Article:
We stopped in the middle of one of the camps in a neighbourhood called Mandela. We got out of the car and had to leap across a ditch full of rubbish and cow horns and skulls in order to reach the tents. The family that was sitting on the other side immediately began to gather around us. They were tall and thin and some of the blackest people I had ever seen. At times, their skin looked like it was blue. They were from the Nuer tribe and had fled from the south. We never actually found out more about them because very quickly they started shouting at us to leave. The men smelled of alcohol and had a red-eyed glassy stare that left no doubt about their state. We made a quick getaway and headed for another part of the camp.
The atmosphere there was less angry and yet no less desperate. A man came out of his tent to talk to me in English. He 'd lived there for 22 years, ever since fleeing Juba and the violence that at the time already plagued the southern city. He'd had his children here and his children had now given him grandchildren. But he smiled and made polite chit-chat with me as though it were all ok.

He took me across the dusty path to meet his neighbour Zeinab, who had been standing outside her tent and smiling at us. She spoke no English but he translated and I was invited into her home. She'd lived there for 6 years, ever since she had fled Darfur with her husband and five children. When I asked what they had fled, she and our translator laughed and simply answered “war”.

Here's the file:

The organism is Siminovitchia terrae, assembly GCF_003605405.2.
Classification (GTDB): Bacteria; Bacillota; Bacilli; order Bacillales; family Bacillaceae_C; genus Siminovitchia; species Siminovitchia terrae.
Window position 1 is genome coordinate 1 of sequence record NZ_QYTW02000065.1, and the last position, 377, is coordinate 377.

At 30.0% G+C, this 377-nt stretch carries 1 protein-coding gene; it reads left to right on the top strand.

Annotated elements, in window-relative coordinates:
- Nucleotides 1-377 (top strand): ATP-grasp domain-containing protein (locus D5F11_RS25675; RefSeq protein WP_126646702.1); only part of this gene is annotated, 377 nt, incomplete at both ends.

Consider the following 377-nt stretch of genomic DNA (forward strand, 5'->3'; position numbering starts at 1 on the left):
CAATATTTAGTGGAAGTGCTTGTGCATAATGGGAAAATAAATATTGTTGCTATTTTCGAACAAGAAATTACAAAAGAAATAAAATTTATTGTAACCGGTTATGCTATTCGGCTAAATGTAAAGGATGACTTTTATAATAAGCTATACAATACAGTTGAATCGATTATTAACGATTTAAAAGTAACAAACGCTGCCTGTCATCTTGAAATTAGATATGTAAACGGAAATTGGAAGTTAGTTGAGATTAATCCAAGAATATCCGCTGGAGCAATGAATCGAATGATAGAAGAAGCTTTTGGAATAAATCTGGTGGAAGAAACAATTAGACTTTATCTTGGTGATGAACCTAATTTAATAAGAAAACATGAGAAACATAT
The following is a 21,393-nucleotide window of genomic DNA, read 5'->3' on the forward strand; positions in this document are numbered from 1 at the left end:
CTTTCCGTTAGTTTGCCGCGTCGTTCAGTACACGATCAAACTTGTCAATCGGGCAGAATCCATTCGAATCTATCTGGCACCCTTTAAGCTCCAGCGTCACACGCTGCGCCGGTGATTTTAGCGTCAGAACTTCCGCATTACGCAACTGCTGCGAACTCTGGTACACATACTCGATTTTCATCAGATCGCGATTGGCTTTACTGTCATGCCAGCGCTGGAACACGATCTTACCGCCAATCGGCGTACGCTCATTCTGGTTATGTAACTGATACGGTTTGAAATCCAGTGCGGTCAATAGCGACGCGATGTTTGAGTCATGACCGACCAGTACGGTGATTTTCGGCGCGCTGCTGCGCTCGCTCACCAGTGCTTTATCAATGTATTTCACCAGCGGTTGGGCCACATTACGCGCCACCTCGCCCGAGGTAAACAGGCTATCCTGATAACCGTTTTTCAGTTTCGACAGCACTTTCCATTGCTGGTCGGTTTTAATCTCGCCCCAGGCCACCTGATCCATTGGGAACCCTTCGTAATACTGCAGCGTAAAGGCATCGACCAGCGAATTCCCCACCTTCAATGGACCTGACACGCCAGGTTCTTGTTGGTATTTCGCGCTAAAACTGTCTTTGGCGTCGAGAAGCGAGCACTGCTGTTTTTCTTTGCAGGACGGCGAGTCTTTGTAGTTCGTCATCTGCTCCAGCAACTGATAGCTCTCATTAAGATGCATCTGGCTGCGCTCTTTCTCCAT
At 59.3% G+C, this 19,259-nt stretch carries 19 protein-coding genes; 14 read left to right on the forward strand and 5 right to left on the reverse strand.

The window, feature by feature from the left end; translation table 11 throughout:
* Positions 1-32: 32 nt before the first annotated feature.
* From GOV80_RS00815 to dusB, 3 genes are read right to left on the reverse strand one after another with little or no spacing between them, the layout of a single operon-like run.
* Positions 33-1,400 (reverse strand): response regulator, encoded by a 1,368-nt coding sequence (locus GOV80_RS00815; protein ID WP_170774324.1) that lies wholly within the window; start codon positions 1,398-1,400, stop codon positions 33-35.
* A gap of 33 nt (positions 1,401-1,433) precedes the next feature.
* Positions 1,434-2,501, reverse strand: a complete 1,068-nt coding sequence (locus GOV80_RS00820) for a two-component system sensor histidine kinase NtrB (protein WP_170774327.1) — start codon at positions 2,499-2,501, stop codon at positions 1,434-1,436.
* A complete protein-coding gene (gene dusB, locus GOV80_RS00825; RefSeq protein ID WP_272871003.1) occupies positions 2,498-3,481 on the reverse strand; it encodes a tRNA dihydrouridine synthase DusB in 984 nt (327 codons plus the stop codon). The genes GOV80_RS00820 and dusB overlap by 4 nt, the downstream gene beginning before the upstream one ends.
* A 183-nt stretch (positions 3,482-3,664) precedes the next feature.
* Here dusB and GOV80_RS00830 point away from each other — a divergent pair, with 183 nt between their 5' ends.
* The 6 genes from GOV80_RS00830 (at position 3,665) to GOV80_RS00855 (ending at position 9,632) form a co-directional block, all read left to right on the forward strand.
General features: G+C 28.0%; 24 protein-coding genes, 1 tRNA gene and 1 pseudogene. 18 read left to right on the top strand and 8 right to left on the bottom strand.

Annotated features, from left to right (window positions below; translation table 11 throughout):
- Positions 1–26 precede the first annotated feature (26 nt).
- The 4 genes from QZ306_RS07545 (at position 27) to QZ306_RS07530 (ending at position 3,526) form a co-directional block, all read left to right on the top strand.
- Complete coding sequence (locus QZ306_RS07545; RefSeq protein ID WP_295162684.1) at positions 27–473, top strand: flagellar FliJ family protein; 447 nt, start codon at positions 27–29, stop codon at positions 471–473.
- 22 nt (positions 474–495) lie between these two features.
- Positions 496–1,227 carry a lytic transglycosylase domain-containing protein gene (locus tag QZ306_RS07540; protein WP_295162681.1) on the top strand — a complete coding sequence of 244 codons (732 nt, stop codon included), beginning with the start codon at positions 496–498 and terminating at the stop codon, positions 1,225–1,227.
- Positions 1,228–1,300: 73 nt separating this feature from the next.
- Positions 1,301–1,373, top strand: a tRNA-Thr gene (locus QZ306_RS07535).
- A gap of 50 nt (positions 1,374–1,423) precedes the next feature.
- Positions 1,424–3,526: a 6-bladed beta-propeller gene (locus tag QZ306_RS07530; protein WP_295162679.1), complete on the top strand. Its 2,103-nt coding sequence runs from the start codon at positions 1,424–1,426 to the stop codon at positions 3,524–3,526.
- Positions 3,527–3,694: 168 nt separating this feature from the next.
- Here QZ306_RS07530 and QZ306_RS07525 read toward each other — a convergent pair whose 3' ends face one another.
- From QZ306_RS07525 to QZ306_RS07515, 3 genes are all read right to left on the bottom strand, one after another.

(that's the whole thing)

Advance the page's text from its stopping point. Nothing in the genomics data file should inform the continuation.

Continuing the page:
A two-year-old girl slept on a mat and Zeinab sat down next to me with two young sons by her side. We sat and smiled and said very little. There was very little to say.

Wednesday, April 13

The South – between war and peace

The early-morning Khartoum-to-Juba flight is operated by the Marsland airline. Its motto is “The Smart Choice”. As we boarded the plane, I couldn't help but wonder whether it really was. The flight takes about two hours and on a clear day you get a really good idea of the change in landscape and climate. The first half of the journey is desert. Hundreds of miles of desert with very little greenery save for the meandering banks of the Nile. Then the ground below changes, the sand gives way to pockets of green and dark water. Lakes and ponds and rivers surrounded by dark green vegetation. As you approach Juba, you can see the round straw huts of the villages dotted around the bush. No roads, no buildings – the landscape appears untouched by man. It felt as though we were looking at the Earth when the first men began to roam it – albeit from a plane.